Scott Horton explains how the wheels of justice are slowly beginning to turn on Ameircan war crimes:
Quoting Judge Patricia Wald, a former judge on the Serbian war crimes tribunal:
Indeed, I was struck by the similarity between the abuse they suffered and the abuse we found inflicted upon Bosnian Muslim prisoners in Serbian camps when I sat as a judge on the International Criminal Tribunal for the former Yugoslavia in The Hague, a U.N. court fully supported by the United States. The officials and guards in charge of those prison camps and the civilian leaders who sanctioned their establishment were prosecuted—often by former U.S. government and military lawyers serving with the tribunal—for war crimes, crimes against humanity and, in extreme cases, genocide.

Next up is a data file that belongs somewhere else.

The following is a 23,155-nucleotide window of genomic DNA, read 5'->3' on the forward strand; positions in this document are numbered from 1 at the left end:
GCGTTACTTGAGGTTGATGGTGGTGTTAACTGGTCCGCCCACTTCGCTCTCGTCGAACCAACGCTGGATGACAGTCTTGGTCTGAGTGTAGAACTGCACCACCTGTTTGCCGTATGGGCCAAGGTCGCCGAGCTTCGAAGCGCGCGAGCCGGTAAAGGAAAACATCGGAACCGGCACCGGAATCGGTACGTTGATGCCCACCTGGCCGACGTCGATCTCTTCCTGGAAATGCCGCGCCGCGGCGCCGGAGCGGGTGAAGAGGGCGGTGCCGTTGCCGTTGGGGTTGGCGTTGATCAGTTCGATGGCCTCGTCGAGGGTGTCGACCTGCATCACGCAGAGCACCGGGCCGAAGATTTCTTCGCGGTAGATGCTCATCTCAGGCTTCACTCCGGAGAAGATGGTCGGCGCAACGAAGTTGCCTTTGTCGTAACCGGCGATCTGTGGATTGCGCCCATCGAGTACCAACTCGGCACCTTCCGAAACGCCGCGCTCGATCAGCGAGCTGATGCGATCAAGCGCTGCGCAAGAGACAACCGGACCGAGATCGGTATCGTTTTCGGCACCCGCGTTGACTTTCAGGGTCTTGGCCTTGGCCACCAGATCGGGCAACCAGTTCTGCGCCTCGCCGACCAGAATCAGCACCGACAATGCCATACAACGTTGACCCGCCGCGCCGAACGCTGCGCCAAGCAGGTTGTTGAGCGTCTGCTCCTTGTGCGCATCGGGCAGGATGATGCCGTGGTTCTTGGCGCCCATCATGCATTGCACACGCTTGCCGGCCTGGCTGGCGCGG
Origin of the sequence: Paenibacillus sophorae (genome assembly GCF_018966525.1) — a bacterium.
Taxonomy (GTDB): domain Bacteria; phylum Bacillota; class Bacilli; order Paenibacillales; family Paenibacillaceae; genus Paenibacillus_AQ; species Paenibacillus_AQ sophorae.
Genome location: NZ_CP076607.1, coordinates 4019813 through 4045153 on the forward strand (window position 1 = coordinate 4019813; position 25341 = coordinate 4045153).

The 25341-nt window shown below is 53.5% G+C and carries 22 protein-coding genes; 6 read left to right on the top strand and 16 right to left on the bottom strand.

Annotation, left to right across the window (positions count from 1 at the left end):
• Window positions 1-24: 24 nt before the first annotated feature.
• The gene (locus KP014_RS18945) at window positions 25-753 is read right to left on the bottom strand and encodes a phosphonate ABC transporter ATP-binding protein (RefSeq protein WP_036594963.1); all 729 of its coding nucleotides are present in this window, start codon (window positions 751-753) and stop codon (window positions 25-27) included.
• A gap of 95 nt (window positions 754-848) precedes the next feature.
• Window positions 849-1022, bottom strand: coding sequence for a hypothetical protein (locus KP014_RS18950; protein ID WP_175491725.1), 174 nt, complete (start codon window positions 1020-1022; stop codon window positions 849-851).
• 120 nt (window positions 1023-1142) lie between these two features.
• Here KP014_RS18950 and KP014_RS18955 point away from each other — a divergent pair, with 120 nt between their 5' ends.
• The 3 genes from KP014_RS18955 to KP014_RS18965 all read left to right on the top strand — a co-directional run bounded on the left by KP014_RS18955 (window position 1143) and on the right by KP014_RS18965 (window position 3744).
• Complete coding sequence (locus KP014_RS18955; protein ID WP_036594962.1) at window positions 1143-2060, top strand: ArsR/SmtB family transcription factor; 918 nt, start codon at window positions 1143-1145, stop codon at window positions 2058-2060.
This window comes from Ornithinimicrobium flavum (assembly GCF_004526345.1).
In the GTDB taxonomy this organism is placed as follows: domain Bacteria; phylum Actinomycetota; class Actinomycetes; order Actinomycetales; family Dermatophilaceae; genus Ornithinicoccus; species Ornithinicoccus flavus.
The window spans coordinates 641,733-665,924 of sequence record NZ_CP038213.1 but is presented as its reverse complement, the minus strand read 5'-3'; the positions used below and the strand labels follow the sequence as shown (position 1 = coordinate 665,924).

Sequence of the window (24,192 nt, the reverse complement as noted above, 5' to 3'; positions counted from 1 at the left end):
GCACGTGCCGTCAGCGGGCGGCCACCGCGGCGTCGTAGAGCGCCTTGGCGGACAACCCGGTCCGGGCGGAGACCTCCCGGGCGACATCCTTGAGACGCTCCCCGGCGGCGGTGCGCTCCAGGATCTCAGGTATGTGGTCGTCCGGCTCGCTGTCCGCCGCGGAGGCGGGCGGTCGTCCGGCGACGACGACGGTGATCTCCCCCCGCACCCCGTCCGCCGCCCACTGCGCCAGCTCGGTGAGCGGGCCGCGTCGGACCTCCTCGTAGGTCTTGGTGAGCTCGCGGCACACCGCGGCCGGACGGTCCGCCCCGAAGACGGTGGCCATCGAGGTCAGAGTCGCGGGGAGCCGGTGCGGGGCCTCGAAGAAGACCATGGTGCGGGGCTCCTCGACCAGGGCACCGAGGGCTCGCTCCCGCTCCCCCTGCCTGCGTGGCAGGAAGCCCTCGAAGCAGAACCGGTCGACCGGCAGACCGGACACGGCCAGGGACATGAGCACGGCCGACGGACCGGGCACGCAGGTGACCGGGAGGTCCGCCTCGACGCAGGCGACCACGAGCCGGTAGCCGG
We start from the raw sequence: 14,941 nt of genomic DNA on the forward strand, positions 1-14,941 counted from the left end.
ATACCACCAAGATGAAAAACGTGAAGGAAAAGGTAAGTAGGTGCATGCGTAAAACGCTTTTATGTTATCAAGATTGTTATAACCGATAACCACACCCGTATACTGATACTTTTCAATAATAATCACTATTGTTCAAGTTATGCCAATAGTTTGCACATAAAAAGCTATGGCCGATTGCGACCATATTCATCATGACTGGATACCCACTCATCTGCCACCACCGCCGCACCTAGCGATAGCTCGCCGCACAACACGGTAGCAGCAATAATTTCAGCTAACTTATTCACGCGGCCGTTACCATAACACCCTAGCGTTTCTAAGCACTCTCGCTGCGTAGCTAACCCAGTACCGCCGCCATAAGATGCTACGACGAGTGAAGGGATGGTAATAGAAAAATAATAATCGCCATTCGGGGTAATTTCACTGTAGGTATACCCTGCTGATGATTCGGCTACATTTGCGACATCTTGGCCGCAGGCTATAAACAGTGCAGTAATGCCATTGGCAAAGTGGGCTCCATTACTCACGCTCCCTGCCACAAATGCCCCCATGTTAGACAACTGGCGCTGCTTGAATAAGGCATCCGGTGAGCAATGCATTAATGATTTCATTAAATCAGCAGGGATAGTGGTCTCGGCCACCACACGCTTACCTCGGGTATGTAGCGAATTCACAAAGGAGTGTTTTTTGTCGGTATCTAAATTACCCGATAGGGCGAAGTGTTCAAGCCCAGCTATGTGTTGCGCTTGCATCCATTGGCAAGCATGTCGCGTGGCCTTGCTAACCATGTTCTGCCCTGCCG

There should be no confusion about what is being said here. One of America’s most prominent judges–and one of our few judicial experts on war crimes–is saying that the factual basis exists to charge officials of the Bush Administration. The test is fairly simple: is the United States now prepared to apply to itself the same legal standards that the United States applied to political leaders in the former Yugoslavia? It is in the end a simple question of justice. And a question of whether the United States is prepared itself to live by the standards it imposes on others.